Neuro Rehabilitation

Specialised Acupuncture and Chinese Medicine have been used for over two millennia for the treatment and management of Neurological disorders such as paralysis, stroke, pain, migraines and other associated disorders. The earliest record of specific treatment involve acupuncture,  Herbal Medicine, moxabustion, Qigong and exercise therapy.

Dr David White has been very fortunate to study directly under one of the world's most renowned Sydney acupuncture specialists in the treatment of neurological and pain disorders, Dr. David Tai. Here he learned and developed very specific methodologies utilising Neuro-anatomical acupuncture and classical acupuncture.

Nei Gong

Qigong (pronounced Chee Gung) are Chinese yogic like exercises involving specific movements, meditation and breathing methods for health and longevity. Qi 氣 is often translated as "life force", "energy" or "breath". The character itself is made up of two radicals, one for rice and one for steam (both representing our two primary sources of energy, the food we eat and the air we breath). Gong 功 can be translated as "cultivation", "awareness", or "force / power". Qigong 戚 功 is therefore the practice and philosophy of cultivating one's Qi through breath work. Qigong is also a relatively new term, Neigong is the more specific and traditional term and relates to "internal cultivation".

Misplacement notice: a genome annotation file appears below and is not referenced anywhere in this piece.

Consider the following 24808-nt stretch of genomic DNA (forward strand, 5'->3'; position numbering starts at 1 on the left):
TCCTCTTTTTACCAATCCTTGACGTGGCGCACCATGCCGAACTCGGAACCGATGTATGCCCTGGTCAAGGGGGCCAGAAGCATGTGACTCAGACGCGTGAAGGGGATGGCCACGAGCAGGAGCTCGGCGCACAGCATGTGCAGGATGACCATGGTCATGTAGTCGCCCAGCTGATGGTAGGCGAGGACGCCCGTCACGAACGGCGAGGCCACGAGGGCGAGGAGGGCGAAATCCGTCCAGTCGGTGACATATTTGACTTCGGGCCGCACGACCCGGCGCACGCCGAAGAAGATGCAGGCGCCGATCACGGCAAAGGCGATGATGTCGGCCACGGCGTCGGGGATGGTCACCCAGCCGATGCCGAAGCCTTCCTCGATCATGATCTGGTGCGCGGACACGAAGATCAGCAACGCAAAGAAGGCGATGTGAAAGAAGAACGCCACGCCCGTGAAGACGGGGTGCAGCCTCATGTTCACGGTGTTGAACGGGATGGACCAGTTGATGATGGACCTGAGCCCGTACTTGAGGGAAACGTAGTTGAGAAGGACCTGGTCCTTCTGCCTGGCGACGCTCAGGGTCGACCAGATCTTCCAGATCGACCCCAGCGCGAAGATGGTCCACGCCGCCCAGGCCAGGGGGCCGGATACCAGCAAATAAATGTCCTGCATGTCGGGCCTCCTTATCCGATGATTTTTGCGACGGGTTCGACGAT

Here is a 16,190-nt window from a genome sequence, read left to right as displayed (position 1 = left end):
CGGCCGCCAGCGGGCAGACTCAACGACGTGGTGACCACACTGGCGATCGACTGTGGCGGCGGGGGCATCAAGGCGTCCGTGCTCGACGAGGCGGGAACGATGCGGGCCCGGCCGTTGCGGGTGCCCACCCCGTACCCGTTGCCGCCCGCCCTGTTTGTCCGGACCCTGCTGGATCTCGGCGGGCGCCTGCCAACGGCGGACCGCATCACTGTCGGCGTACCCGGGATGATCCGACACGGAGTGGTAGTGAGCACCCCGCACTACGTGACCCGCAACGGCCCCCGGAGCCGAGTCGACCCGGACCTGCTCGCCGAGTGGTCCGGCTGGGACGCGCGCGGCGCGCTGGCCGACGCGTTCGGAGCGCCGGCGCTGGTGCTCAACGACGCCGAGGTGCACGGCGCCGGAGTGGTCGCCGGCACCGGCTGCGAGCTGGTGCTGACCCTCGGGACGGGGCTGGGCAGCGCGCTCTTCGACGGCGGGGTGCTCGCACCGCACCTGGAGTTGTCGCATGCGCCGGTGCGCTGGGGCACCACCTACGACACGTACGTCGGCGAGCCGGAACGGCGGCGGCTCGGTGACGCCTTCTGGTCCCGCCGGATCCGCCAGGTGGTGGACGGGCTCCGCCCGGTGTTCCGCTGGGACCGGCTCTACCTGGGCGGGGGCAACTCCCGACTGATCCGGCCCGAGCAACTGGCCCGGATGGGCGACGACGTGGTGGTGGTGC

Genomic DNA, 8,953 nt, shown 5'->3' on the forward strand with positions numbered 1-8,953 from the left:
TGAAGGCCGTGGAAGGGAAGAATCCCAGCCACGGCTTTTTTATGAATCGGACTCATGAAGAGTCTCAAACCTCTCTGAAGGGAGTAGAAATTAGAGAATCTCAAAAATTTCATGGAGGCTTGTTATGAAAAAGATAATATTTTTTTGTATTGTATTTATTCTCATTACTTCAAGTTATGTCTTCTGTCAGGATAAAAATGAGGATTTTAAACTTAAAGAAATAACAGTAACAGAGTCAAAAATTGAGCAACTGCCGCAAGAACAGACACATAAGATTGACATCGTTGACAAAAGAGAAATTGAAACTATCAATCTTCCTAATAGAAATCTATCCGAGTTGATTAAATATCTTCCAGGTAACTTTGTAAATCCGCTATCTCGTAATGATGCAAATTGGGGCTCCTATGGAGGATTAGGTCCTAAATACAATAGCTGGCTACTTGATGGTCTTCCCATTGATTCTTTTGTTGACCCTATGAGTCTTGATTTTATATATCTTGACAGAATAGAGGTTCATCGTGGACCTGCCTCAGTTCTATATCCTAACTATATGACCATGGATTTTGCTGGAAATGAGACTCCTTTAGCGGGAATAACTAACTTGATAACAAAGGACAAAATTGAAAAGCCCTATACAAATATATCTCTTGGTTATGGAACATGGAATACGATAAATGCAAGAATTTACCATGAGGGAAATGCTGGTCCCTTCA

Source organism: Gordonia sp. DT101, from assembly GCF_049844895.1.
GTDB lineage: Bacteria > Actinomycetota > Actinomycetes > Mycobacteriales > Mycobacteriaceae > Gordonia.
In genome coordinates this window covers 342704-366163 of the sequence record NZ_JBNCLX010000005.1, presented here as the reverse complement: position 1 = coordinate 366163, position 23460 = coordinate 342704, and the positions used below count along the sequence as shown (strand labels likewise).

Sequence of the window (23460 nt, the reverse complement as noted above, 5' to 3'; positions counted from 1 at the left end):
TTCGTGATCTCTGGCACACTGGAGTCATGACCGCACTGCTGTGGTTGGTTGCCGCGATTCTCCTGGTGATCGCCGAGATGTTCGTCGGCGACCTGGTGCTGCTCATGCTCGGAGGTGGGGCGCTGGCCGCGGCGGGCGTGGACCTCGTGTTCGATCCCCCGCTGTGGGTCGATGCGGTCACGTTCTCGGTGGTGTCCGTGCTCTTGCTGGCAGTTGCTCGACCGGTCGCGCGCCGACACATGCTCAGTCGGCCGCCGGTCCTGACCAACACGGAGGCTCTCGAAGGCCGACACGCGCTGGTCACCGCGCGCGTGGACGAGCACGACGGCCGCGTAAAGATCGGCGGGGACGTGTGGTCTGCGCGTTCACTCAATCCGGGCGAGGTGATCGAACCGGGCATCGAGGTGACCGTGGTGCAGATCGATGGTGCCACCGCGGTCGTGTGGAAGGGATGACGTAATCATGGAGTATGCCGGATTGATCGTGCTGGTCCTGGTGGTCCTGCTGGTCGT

Cupping Therapy

Cupping therapy is a specialised technique that has a very long history throughout Asia, the Middle East, South America and Eastern Europe. Cupping was also a large part of conventional medicine in the west for a period of time.

Cupping involves the use of rounded, smooth, glass jars and fire to create a suction on the skin. There is no pain involved and the flame is purely used to remove the oxygen from the glass jar and never comes into contact with the skin. Cupping can be used on a number of areas, such as the shoulder, back, hips, buttock, legs and abdomen for a number of conditions ranging from common cold and flu to smoking cessation to pain (both acute and chronic).

For more information, please contact Dr. White today.